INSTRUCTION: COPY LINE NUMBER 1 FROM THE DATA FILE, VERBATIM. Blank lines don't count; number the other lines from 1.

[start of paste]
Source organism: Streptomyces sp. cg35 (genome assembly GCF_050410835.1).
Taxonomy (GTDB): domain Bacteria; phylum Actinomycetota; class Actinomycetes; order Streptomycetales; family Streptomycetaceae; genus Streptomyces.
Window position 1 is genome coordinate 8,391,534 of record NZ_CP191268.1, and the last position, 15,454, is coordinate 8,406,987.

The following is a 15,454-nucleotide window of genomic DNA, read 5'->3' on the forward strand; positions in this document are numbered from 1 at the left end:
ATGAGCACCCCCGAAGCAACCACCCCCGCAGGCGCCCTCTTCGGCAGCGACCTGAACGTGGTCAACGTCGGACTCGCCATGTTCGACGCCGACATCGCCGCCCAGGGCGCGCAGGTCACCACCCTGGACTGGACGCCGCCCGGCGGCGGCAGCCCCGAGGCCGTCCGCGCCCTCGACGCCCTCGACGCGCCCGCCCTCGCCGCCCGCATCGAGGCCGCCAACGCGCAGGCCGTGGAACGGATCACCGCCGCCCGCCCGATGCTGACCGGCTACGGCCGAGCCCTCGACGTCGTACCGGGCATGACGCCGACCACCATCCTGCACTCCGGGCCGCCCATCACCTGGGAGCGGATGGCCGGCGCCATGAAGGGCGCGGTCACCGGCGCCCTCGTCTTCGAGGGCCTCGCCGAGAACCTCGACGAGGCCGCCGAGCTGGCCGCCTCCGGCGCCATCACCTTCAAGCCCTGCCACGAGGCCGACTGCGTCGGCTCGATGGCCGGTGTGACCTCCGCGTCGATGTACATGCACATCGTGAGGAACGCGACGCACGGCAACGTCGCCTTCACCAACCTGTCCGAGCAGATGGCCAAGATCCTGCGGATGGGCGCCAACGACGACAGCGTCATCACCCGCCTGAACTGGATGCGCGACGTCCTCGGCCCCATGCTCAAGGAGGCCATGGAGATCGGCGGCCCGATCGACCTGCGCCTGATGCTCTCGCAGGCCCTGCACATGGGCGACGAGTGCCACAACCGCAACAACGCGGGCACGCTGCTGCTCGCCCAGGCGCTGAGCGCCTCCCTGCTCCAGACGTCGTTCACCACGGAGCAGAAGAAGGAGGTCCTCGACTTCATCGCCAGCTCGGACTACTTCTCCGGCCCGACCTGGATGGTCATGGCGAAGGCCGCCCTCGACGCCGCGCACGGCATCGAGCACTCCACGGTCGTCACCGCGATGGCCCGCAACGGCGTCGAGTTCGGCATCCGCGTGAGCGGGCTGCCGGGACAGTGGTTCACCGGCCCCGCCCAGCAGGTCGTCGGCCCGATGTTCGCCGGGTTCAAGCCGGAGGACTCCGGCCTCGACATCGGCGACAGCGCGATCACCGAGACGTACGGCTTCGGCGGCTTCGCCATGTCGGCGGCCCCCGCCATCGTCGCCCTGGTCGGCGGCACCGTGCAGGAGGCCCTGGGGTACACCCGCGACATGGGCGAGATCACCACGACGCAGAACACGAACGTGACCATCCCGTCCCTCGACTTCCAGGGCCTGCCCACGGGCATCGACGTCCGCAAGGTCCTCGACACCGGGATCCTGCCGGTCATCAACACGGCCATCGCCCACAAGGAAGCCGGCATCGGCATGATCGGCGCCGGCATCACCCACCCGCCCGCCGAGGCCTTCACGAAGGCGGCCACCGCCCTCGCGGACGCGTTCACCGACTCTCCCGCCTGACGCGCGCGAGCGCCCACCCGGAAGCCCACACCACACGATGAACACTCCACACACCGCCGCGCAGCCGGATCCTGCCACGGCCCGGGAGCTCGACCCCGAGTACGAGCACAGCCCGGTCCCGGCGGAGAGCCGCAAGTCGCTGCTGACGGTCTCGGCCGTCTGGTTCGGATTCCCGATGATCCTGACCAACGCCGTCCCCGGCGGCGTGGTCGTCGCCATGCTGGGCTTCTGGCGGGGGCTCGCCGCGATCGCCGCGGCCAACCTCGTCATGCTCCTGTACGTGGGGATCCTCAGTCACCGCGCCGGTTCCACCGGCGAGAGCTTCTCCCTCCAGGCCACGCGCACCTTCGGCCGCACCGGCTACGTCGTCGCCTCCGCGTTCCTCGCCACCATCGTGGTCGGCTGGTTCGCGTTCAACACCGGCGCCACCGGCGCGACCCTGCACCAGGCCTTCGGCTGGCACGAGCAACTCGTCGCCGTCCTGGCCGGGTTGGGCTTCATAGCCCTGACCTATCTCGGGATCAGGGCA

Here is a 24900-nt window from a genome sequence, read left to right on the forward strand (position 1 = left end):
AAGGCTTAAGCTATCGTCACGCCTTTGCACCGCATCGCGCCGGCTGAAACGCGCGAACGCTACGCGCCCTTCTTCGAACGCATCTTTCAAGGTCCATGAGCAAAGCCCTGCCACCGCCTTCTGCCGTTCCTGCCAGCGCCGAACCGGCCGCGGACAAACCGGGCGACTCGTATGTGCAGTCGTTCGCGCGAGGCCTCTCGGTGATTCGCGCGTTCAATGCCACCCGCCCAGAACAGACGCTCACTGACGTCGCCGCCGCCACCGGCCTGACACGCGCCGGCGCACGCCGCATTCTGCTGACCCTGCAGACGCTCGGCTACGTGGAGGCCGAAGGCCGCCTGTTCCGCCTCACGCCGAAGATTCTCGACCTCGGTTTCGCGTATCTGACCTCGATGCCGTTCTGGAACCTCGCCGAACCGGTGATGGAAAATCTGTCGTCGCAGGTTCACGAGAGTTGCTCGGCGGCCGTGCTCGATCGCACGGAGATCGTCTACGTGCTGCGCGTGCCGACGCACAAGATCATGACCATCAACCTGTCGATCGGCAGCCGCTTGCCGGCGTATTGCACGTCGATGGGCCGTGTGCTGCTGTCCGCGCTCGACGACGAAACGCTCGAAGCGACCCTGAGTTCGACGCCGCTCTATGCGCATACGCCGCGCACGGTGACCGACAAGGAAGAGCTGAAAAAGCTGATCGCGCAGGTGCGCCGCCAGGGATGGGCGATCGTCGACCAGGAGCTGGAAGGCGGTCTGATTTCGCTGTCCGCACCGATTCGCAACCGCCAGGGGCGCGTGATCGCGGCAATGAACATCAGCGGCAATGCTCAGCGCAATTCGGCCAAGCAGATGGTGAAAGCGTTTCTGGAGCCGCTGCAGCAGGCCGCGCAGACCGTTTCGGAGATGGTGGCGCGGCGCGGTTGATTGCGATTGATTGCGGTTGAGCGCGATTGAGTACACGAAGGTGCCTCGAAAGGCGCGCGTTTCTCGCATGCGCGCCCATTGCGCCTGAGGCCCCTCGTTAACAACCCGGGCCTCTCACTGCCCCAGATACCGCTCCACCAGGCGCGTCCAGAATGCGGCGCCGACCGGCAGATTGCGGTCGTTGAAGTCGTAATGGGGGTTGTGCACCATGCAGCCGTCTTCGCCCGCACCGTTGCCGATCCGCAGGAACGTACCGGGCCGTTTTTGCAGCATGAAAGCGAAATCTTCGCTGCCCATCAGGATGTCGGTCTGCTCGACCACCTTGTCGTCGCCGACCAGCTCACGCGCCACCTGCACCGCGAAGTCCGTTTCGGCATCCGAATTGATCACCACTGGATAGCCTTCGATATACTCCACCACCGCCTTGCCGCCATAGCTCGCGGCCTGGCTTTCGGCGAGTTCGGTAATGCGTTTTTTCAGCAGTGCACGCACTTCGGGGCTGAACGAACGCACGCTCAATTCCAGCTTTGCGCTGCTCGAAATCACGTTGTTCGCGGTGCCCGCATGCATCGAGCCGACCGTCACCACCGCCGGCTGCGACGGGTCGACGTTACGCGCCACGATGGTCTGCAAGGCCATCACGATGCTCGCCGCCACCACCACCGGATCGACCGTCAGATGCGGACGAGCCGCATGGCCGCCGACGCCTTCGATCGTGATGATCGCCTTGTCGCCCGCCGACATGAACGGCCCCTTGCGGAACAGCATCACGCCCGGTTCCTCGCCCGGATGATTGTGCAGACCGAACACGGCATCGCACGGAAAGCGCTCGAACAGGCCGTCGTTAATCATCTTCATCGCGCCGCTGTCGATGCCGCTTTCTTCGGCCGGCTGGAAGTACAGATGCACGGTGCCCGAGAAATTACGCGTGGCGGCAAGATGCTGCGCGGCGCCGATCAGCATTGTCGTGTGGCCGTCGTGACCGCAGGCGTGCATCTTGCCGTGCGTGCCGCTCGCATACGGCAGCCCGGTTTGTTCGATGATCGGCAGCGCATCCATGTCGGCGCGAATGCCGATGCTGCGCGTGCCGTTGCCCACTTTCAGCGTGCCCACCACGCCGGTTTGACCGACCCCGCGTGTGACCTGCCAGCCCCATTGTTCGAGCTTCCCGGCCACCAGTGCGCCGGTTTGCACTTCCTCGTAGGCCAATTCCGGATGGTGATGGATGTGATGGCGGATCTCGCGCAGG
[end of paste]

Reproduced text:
Source organism: Streptomyces sp. cg35 (genome assembly GCF_050410835.1).